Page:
Jacqueline's 76 birthday was approaching and I needed to find her a suitable present to mark the occasion.

I remembered she had often remarked that she would love to go up in a helicopter and from March through to October there are flights available here:

Central Helicopters, based in a field, opposite Moorlands restaurant.

Flight charges are: £39 for a 5 minute, 6 miles round trip and

£69 for a ten minute 15 miles round trip to take in Chatsworth House.

I chose the latter flight and put the booking ticket for 23rd March 2016 in her birthday card. Alas, just before Jacqueline's birthday she had a fall outside the house and had to spend five days in hospital, including her birthday, 12th December.

March came and she had still not recovered sufficiently to attend the flight date. The company had no problem with moving the flight date to 23rd April.

 It was a warm, clear day when we arrived for her noon flight. I had noticed the two high and narrow steps into the aircraft and I knew she would need some help. One of the attendants said "Leave it with me , I'll sort her out."


Getting up the steps proved impossible for her so the man picked her up in his arms and placed her inside.    

The ten minute flight took them over Chatsworth House where she could see a long queue to get in and a full carpark.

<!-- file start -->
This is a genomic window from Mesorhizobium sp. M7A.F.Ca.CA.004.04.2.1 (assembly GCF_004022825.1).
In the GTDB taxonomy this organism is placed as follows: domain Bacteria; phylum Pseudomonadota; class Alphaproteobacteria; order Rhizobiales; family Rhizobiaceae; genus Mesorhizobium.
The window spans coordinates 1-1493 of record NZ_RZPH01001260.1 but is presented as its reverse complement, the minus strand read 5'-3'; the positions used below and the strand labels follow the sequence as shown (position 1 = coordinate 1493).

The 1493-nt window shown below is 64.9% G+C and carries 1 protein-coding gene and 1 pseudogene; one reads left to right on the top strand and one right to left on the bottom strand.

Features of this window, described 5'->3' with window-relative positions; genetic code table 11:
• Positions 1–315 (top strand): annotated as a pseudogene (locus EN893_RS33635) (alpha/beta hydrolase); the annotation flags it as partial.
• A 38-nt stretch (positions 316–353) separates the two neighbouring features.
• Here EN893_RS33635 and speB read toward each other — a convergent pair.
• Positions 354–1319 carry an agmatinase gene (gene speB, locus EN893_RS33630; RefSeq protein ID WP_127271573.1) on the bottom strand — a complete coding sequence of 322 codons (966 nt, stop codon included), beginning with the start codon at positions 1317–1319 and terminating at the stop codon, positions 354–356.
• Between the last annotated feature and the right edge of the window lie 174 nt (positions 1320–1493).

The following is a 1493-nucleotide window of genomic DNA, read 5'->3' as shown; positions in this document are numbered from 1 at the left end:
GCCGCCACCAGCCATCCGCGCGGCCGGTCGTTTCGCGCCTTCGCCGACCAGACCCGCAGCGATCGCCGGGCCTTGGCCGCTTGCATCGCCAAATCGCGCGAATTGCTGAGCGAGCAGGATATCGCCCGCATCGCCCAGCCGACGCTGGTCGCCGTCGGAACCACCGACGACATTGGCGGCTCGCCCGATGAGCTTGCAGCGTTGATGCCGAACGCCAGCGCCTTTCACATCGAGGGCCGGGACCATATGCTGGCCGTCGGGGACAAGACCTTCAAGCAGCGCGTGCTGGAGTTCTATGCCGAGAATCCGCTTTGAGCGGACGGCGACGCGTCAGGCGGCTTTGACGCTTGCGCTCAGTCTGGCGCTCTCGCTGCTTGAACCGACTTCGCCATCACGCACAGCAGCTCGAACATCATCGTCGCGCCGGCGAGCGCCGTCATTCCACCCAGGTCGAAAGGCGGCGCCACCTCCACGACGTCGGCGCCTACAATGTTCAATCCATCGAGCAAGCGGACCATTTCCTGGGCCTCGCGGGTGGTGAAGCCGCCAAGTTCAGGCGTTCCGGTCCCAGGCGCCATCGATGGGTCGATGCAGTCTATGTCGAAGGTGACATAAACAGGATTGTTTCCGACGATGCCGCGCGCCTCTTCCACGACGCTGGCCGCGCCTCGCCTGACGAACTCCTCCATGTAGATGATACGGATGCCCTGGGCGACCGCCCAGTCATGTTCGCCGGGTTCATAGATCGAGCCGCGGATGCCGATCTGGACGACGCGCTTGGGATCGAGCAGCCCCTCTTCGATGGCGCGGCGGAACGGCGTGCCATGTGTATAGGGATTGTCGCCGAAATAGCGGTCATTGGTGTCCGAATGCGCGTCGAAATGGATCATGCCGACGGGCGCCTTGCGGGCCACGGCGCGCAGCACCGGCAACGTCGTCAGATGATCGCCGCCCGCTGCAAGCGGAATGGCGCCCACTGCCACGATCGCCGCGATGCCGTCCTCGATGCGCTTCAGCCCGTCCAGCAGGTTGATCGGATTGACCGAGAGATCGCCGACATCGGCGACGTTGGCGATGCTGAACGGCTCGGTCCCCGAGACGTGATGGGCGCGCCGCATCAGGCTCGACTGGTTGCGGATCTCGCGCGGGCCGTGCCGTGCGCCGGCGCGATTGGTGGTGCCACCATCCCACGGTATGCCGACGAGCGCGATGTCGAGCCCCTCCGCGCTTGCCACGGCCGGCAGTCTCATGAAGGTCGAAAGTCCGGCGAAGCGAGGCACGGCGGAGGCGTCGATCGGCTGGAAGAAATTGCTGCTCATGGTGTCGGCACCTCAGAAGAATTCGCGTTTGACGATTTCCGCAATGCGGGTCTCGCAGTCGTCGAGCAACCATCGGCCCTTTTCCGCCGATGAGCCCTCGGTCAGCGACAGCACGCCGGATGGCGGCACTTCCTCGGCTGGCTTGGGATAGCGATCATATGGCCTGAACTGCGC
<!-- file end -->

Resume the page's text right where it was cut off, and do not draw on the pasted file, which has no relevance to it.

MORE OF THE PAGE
Questions regarding the flight gave the following answers: The helicopter cruising speed is about 110 mile per hour, and it flies at a height of around 1000 feet. I asked a question about engine failure and was surprised with the answer.  I believed that with an engine failure the aircraft would just fall like a stone with little the pilot could do.

This is not the case. If the helicopter engine stops, the experienced pilot simply puts the machine into a controlled descent which allows air from below to turn the rotors and produce a degree of "lift".  This is known as ‘autorotation.’

If a descent begins immediately after the engine stops, the airflow from below will keep the blades rotating.  This might be a little hard to visualize, but it works a little like a windmill, or a descending sycamore leaf.  In any event, it works!  The helicopter will descend, but it will do so at a steady pace, and its direction can be controlled.  It can then be manoeuvred into wind and landed safely.   

At the end of the flight Jacqueline was lifted from the aircraft and we crossed over the road to have lunch at the restaurant.